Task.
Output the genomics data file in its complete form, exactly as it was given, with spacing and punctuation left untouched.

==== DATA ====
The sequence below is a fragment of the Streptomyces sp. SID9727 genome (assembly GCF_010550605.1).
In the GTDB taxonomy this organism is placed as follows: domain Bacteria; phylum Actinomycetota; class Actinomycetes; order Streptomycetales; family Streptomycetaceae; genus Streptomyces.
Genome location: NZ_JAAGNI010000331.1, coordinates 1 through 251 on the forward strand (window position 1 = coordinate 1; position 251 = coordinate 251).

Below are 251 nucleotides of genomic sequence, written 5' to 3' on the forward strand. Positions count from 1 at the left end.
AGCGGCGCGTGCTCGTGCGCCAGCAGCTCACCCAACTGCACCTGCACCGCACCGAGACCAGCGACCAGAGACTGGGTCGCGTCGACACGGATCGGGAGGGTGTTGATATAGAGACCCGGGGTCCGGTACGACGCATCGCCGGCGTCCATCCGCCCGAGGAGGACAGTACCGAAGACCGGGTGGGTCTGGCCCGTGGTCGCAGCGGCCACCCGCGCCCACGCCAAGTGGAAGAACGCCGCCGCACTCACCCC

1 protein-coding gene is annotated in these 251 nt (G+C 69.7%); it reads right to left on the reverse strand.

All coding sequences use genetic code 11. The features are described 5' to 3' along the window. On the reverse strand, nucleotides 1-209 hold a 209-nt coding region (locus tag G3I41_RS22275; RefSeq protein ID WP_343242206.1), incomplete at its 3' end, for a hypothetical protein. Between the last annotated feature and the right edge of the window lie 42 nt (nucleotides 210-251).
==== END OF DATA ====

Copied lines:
The sequence below is a fragment of the Streptomyces sp. SID9727 genome (assembly GCF_010550605.1).
In the GTDB taxonomy this organism is placed as follows: domain Bacteria; phylum Actinomycetota; class Actinomycetes; order Streptomycetales; family Streptomycetaceae; genus Streptomyces.
Genome location: NZ_JAAGNI010000331.1, coordinates 1 through 251 on the forward strand (window position 1 = coordinate 1; position 251 = coordinate 251).

Below are 251 nucleotides of genomic sequence, written 5' to 3' on the forward strand. Positions count from 1 at the left end.
AGCGGCGCGTGCTCGTGCGCCAGCAGCTCACCCAACTGCACCTGCACCGCACCGAGACCAGCGACCAGAGACTGGGTCGCGTCGACACGGATCGGGAGGGTGTTGATATAGAGACCCGGGGTCCGGTACGACGCATCGCCGGCGTCCATCCGCCCGAGGAGGACAGTACCGAAGACCGGGTGGGTCTGGCCCGTGGTCGCAGCGGCCACCCGCGCCCACGCCAAGTGGAAGAACGCCGCCGCACTCACCCC

1 protein-coding gene is annotated in these 251 nt (G+C 69.7%); it reads right to left on the reverse strand.

All coding sequences use genetic code 11. The features are described 5' to 3' along the window. On the reverse strand, nucleotides 1-209 hold a 209-nt coding region (locus tag G3I41_RS22275; RefSeq protein ID WP_343242206.1), incomplete at its 3' end, for a hypothetical protein. Between the last annotated feature and the right edge of the window lie 42 nt (nucleotides 210-251).